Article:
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Following the Money: The World’s Highest Revenue-Earning Airline Routes
Over 100,000 flights are operated daily across the world, ranging from a couple dozen miles to thousands on aircraft that vary in size from that of a family car to a veritable cruise ship in the sky. With all those aircraft and all those routes comes one goal for airlines: to make as much money as possible. In that regard, a few routes reign supreme.
Official Airline Guide, which has in the past compiled master lists of the world’s longest and busiest flights, released a list of the top ten revenue-earning routes in the world by airline, with each route finding their own claim to fame as the top money-makers in the industry.
The list is as follows:
- British Airways: New York (JFK) to London (LHR) — $1.04 billion
- Qantas Airways: Melbourne (MEL) to Sydney (SYD) — $855 million
- Emirates Airline: London (LHR) to Dubai (DXB) — $819 million
- Singapore Airlines: London (LHR) to Singapore (SIN) — $710 million
- American Airlines: Los Angeles (LAX) to New York (JFK) — $698 million
- United Airlines: San Francisco (SFO) to Newark (EWR) — $688 million
- Cathay Pacific: Hong Kong (HKG) to London (LHR) — $632 million
- Qatar Airways: London (LHR) to Doha (DOH) — $553 million
- Air Canada: Vancouver (YVR) to Toronto (YYZ) — $552 million
- Singapore Airlines: Sydney (SYD) to Singapore (SIN) — $544 million
While some routes at first glance appear to be clear money makers, others may surprise the average traveler. Below is a deeper dive into some of the expected and unexpected routes that earned a spot in the top ten list.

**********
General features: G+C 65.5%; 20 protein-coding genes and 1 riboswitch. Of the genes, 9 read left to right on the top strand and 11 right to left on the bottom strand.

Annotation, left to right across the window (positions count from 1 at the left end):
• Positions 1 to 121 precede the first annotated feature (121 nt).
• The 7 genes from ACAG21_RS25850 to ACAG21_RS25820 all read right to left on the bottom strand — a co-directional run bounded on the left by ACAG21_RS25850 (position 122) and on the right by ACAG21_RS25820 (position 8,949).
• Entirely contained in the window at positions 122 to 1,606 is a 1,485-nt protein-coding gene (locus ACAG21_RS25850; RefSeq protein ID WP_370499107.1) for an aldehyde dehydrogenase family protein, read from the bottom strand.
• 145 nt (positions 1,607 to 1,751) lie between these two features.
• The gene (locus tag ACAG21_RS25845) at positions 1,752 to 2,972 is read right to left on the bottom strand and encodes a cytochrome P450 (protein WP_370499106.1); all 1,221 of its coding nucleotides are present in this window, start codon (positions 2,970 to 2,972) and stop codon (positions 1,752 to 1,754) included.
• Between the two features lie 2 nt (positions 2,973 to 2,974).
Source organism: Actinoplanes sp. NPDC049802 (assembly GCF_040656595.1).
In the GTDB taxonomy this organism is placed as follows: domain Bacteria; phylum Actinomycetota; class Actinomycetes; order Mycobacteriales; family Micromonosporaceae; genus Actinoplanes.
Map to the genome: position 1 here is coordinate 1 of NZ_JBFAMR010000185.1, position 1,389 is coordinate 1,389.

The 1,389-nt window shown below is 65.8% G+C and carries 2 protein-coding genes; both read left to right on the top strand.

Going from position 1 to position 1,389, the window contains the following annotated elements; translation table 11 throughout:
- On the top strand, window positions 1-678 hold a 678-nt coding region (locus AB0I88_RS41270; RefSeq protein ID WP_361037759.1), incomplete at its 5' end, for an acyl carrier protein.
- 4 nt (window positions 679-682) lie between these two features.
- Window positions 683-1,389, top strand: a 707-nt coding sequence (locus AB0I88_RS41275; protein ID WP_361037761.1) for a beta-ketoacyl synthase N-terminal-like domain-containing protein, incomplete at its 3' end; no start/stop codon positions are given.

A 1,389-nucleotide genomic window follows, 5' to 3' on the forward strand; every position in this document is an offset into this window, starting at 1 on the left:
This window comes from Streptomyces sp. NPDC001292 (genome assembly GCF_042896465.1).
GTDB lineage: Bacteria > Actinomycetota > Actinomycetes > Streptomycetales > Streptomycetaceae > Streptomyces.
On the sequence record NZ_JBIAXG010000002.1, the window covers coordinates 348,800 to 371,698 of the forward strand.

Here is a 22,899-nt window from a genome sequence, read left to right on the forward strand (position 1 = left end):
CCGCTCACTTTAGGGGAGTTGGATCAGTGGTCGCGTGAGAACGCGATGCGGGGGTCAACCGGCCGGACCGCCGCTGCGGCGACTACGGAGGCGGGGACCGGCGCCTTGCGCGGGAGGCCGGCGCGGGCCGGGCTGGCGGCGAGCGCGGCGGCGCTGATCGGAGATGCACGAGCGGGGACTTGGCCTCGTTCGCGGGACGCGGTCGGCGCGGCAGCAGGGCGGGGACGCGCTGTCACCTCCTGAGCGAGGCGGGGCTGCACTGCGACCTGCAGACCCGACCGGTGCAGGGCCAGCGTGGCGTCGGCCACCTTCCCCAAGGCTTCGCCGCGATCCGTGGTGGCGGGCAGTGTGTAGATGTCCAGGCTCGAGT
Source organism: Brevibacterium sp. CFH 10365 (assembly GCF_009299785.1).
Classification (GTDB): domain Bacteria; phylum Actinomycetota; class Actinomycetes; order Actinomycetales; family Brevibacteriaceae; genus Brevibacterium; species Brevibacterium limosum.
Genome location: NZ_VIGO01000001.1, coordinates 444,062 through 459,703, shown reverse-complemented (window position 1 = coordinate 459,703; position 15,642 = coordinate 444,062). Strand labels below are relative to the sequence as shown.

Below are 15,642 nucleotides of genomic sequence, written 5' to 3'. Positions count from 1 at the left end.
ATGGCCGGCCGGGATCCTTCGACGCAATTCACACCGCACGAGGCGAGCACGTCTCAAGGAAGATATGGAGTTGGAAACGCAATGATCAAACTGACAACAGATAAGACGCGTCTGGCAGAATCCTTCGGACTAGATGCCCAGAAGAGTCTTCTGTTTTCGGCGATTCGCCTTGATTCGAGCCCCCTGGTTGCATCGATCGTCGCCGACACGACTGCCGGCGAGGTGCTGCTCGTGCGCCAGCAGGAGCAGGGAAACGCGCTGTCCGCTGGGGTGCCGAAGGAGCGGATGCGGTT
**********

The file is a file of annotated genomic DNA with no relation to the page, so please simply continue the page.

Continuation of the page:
#1: British Airways from New York JFK to London Heathrow
This route, for most, would come as no surprise. And as the only route to earn over $1 billion, it is clearly something special. Depending on the day, British Airways operates around 15 flights on the route alone over the course of the day, including everything from the early morning departure out of JFK to the late-late night flight leaving the U.S. East Coast.
As the entirety of this list will show, money is made in business travel, and this route connects two of the world’s key business destinations. British Airways has simply been able to top the market and leverage its valuable slots at London Heathrow, even as carriers like American Airlines, Virgin Atlantic, and others continue to operate more flights between New York’s and London’s two largest airports.
#2: Qantas Airways from Melbourne to Sydney
If there could be one seemingly outlier on this list, this would be it. Every other flight of the ten reliably tops five hours in length, with some, such as Singapore Airlines’s route to London, even nearing ultra-long-haul status. Most of the other routes are commonly populated by Boeing 777s and Airbus A380s holding hundreds more passengers than the Boeing 737s that are the regular sight between Melbourne and Sydney.